BronzeCo.

Perfect Home

image

image

image

image

image

New York based artist and Seoul, South Korea expatriot Do Ho Suh has often times with his work inspired viewers to look outside of themselves at a larger picture. However, his show “Perfect Home”, which just finished a four month stint at the 21st Century Museum of Contemporary Art in Kanazawa, Japan tells a much more personal story. These pieces, constructed out of steel armatures and translucent nylon fabric are recreations of the homes that he has lived, loved, lost, failed, and flourished in. The result of these constructions is nothing short of awe inspiring; the semi-transparent spaces he creates indicate an interesting intention. The artist becomes as translucent as the works themselves. This being said, no wall or stair is transparent, as no person truly is.

image

    Sharing with people the spaces that he cared for provides viewers with an intimate view of one level of his personal life, but without sharing so much detail that their story is obvious. We are not defined by where we live; we create the definitions of the spaces we choose to occupy by what we do in them.

(Source: bronzeco.com)


Japanese Artist Motoi Yamamoto Creates Immense Salt Installations →

Every once and a while it takes an artist like Motoi Yamamoto to remind you how powerful it is to be human and to have the relationships that we often take for granted. Using salt as media through association with Japanese funereal culture, the artist honors and mourns the loss of his sister through his incredibly intricate labyrinthian works. After the end of each show, the salt from each piece is collected and then released in a cathartically into the ocean.


We are always looking to enhance the look of your space with our sculpture. Stop by BronzeCo and see what fantastic accent you can find for your home or office!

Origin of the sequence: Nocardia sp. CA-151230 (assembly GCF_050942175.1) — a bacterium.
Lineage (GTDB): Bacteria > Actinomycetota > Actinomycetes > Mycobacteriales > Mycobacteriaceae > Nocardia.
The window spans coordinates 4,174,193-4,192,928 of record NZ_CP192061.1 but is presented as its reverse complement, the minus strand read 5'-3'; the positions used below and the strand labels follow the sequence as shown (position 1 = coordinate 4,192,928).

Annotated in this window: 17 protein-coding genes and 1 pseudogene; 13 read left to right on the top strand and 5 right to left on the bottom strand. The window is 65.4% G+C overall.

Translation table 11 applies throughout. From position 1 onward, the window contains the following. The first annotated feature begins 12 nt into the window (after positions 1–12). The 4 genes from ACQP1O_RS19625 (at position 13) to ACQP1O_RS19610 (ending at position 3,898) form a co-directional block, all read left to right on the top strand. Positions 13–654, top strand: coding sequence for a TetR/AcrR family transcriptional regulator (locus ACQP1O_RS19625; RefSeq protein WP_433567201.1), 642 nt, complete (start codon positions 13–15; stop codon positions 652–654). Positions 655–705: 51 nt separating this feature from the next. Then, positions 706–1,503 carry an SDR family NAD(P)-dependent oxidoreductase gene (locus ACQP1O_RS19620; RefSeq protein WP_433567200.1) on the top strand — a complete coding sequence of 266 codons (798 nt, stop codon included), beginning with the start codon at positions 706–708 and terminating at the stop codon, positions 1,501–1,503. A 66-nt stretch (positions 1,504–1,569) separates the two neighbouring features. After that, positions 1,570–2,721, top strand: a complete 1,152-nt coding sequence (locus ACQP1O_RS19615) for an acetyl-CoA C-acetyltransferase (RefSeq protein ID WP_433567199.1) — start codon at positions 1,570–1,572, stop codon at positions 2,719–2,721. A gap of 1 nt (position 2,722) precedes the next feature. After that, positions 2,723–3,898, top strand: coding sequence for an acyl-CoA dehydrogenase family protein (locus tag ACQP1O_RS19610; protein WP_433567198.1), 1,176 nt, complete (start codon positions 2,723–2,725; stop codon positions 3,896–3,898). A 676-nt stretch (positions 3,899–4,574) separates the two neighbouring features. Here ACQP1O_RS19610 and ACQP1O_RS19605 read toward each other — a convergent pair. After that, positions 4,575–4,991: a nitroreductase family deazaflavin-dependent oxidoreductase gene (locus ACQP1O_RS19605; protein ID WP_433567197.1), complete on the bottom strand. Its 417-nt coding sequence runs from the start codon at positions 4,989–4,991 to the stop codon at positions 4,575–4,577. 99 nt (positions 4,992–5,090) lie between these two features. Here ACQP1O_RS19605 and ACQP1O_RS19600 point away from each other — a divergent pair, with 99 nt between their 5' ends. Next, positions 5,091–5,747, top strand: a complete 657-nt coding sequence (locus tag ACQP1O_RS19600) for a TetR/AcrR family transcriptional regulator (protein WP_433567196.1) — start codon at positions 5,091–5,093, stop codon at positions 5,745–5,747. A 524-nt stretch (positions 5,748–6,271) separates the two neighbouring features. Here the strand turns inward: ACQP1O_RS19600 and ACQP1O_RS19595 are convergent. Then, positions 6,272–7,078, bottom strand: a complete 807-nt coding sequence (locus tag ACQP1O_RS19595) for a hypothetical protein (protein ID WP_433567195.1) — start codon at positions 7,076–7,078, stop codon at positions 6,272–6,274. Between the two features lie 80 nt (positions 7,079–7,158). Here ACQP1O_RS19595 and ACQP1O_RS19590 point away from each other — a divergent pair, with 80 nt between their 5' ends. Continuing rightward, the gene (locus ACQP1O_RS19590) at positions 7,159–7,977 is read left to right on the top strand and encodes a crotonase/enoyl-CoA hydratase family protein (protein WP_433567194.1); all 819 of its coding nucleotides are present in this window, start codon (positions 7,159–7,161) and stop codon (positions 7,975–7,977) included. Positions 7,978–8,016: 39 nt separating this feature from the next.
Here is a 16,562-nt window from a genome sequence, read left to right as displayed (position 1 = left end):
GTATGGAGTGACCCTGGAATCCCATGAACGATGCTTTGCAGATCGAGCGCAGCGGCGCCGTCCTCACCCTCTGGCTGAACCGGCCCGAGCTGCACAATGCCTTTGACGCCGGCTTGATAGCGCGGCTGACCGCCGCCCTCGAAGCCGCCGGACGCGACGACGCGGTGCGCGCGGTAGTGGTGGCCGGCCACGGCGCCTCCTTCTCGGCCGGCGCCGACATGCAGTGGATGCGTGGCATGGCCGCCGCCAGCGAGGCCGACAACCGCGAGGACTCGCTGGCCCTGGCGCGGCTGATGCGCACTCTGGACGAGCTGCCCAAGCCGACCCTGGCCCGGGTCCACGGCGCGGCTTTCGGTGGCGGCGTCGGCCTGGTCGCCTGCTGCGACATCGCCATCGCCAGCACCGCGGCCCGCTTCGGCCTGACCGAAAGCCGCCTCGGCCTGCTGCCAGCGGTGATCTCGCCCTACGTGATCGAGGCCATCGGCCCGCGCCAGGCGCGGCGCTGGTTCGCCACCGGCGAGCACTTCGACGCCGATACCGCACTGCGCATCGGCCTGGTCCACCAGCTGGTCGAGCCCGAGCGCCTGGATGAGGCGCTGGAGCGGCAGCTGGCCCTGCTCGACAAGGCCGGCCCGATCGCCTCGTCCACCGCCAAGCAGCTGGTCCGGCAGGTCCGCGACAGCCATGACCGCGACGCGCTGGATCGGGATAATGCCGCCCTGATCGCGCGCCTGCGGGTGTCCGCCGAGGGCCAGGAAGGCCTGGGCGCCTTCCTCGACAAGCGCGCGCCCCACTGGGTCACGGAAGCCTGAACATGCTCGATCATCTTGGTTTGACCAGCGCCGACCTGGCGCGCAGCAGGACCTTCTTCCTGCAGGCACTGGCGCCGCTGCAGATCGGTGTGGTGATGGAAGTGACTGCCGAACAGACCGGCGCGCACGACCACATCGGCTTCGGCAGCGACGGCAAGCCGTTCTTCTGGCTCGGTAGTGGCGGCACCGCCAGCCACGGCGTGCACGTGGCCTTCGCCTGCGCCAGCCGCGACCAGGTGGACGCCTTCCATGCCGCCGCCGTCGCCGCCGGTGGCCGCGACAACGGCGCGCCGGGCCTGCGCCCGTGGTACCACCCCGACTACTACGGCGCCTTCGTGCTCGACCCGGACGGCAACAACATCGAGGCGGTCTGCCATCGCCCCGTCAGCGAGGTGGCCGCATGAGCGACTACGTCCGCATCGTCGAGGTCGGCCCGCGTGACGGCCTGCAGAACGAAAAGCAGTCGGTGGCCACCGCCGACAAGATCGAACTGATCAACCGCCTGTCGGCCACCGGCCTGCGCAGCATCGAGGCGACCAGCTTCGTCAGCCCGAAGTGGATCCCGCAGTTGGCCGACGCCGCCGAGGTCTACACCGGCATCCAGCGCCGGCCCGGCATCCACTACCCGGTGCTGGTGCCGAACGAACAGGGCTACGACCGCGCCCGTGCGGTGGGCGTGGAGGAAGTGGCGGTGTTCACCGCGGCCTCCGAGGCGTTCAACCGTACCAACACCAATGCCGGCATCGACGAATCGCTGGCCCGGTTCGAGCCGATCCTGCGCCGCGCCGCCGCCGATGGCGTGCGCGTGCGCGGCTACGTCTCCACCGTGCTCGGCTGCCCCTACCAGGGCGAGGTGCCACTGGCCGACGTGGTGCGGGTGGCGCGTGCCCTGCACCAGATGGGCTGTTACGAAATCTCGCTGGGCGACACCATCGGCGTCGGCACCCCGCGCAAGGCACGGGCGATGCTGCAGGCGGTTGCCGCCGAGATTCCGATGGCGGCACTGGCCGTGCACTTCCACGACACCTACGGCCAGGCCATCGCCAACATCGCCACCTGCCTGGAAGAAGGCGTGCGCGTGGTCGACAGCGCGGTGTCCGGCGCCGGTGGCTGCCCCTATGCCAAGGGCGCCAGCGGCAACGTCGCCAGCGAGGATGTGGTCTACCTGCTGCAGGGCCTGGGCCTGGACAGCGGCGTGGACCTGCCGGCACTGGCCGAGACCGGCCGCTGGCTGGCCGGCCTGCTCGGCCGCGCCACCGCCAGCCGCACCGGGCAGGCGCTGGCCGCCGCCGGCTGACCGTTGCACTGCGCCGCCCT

Had a fun time this weekend at the Donald Judd/Dan Flavin show at David Zwirner Gallery. The minimalist works were simply that; devoid of explanation but still uniquely intriguing.

(Source: bronzeco.com)


Richard Artschwager dies at age 89.

     After a long life and serendipitous late blooming as a professional artist, conceptual painter and sculptor Richard Artschwager passed away from a stroke at age 89.

     Artschwager was known for his ambiguous style, which adapted to and had a hand in influencing many movements in modern art, including minimalism, pop art, and mid-century modernism. He was always at heart a conceptual artist; his highly graphic pieces often incited a dialogue through their simplicity. He’s quoted by the New York Times saying, “Sculpture is for the touch, painting is for the eye. I wanted to make a sculpture for the eye and a painting for the touch.”

     The Whitney Museum just closed a major retrospective of his work, that was correlated with an installation of one of his longest running series, “blps” (pronounced blips), on the High Line in New York’s Meat Packing District. The simple, graphic blocks were stenciled, painted and stickered to areas he wanted to draw your attention to. 

     Artschwager had an early interest in art, however put it aside to support his family as a baby photographer in his twenties and thirties. His first solo show was in 1965 at Leo Casteli Gallery at age 42; he quickly gained momentum and became a major player in art and design history. After some time establishing himself, he was represented by Gagosian Gallery until his death.

     This is indeed unfortunate news, however one cannot discount that Richard Artschwager lived a unique and fulfilling life, and proved that it is never too late to pursue a dream.